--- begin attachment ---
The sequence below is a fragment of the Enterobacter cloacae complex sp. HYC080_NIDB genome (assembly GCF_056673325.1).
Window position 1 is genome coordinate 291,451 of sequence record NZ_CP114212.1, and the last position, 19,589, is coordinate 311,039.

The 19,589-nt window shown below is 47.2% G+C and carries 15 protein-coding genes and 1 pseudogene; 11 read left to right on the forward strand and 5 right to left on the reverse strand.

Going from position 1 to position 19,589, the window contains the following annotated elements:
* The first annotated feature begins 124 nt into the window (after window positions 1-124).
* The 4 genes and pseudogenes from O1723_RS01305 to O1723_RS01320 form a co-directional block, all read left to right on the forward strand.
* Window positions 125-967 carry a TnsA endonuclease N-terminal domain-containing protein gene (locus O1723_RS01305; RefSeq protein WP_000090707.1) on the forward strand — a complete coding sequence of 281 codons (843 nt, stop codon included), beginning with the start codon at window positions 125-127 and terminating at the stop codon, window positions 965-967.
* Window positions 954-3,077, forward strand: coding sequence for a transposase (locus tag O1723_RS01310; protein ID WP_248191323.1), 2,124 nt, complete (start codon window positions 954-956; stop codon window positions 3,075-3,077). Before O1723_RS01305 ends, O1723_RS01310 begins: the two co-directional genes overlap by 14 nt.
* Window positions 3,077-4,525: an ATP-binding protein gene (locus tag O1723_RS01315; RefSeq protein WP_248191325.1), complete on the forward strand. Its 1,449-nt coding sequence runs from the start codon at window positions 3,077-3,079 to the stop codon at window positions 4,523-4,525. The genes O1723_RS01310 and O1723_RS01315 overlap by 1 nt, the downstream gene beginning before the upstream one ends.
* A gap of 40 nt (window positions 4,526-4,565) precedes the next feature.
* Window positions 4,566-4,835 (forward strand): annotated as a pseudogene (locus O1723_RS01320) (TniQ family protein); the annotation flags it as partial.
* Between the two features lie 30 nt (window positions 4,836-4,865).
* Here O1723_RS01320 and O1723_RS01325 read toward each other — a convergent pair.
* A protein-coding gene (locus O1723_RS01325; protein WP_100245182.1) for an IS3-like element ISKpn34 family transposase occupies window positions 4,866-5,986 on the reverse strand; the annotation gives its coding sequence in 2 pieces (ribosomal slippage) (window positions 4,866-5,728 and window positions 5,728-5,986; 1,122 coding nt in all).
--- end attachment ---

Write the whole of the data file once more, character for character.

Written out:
The sequence below is a fragment of the Enterobacter cloacae complex sp. HYC080_NIDB genome (assembly GCF_056673325.1).
Window position 1 is genome coordinate 291,451 of sequence record NZ_CP114212.1, and the last position, 19,589, is coordinate 311,039.

The 19,589-nt window shown below is 47.2% G+C and carries 15 protein-coding genes and 1 pseudogene; 11 read left to right on the forward strand and 5 right to left on the reverse strand.

Going from position 1 to position 19,589, the window contains the following annotated elements:
* The first annotated feature begins 124 nt into the window (after window positions 1-124).
* The 4 genes and pseudogenes from O1723_RS01305 to O1723_RS01320 form a co-directional block, all read left to right on the forward strand.
* Window positions 125-967 carry a TnsA endonuclease N-terminal domain-containing protein gene (locus O1723_RS01305; RefSeq protein WP_000090707.1) on the forward strand — a complete coding sequence of 281 codons (843 nt, stop codon included), beginning with the start codon at window positions 125-127 and terminating at the stop codon, window positions 965-967.
* Window positions 954-3,077, forward strand: coding sequence for a transposase (locus tag O1723_RS01310; protein ID WP_248191323.1), 2,124 nt, complete (start codon window positions 954-956; stop codon window positions 3,075-3,077). Before O1723_RS01305 ends, O1723_RS01310 begins: the two co-directional genes overlap by 14 nt.
* Window positions 3,077-4,525: an ATP-binding protein gene (locus tag O1723_RS01315; RefSeq protein WP_248191325.1), complete on the forward strand. Its 1,449-nt coding sequence runs from the start codon at window positions 3,077-3,079 to the stop codon at window positions 4,523-4,525. The genes O1723_RS01310 and O1723_RS01315 overlap by 1 nt, the downstream gene beginning before the upstream one ends.
* A gap of 40 nt (window positions 4,526-4,565) precedes the next feature.
* Window positions 4,566-4,835 (forward strand): annotated as a pseudogene (locus O1723_RS01320) (TniQ family protein); the annotation flags it as partial.
* Between the two features lie 30 nt (window positions 4,836-4,865).
* Here O1723_RS01320 and O1723_RS01325 read toward each other — a convergent pair.
* A protein-coding gene (locus O1723_RS01325; protein WP_100245182.1) for an IS3-like element ISKpn34 family transposase occupies window positions 4,866-5,986 on the reverse strand; the annotation gives its coding sequence in 2 pieces (ribosomal slippage) (window positions 4,866-5,728 and window positions 5,728-5,986; 1,122 coding nt in all).